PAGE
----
Until it ended in 1989, the communist regime in Poland pursued two seemingly contradictory strategies: women were encouraged to work (maternity leave was short and parental leave was unpaid until 1981), but they were also expected to combine their activities on the labour market with domestic duties. The general expectation that fathers would not share household chores and childcare responsibilities with their female partners was additionally fostered by increasing state support for childcare services and an expansion of the availability of childcare places, especially for children under the age of three (Saxonberg and Szelewa 2007).
After the political and economic transformation of 1989 many of the regulations concerning families were inherited from the socialist regime however further amendments were influenced mostly by the new ideology and less by the actual demographic changes. The philosophy of constructing a new family policy was initially, at the beginning of the 90’s, based on the “parent’s rights to raise and educate their children” which in practice meant making families responsible for their well-being and limiting the responsibilities of official institutions. Furthermore, responsibilities related to social and family policy were delegated to local (regional) governments which did not have sufficient resources to continue funding existent regulations. As a result, financial support for families was decreased, funding for childcare institutions was limited which led to closing preschools and nurseries or increasing payments for childcare. In addition, as a result of economic hardship, market instability and ongoing privatization processes, the role of work institutions was largely limited. Before 1989, plants (zakłady pracy) owned preschools, nursing institutions as well as recreational institutions or sport facilities – majority of those was privatized or commercialized. As a consequence, parents could no longer affords such services.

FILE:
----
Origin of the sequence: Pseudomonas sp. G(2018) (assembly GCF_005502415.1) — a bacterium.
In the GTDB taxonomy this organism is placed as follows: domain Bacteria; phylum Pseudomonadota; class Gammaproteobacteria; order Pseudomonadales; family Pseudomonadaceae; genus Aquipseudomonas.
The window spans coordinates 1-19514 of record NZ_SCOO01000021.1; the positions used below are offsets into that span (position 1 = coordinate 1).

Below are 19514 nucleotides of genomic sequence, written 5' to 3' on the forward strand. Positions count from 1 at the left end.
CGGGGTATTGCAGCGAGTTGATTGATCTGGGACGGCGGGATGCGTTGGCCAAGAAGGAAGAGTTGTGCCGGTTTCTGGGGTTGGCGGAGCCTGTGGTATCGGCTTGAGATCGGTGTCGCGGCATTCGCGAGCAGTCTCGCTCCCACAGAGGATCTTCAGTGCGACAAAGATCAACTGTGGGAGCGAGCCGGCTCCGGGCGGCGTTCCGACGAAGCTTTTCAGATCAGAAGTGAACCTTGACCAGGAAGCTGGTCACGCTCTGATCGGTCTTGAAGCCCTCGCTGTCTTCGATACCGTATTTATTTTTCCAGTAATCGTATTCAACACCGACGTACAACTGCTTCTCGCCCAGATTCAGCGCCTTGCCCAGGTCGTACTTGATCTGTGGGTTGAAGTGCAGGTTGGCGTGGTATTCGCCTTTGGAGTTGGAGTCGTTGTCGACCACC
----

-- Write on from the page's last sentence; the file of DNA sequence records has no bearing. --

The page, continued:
Difficult economic situation in the country, together with raising unemployment, hyperinflation and the crisis of public finances led to the decline of well-being and the quality of life of many families. The family policy system did not respond to family needs and new risks. A first shift in the family policies can be observed after 1994, when the government – concerned with deteriorating situation of families and spreading poverty – begun working on a new family policy program, which was supposed to protect the poorer families. However, new propositions for family policy were strongly rooted in the ideological premises of the political party in power – when a rightwing party was in power, government tended not to intervene in families’ lives claiming it is a private sphere very much dependent on individual preferences and choices. When a leftwing party took over the parliament, more focus was on helping the families in performing their basic functions.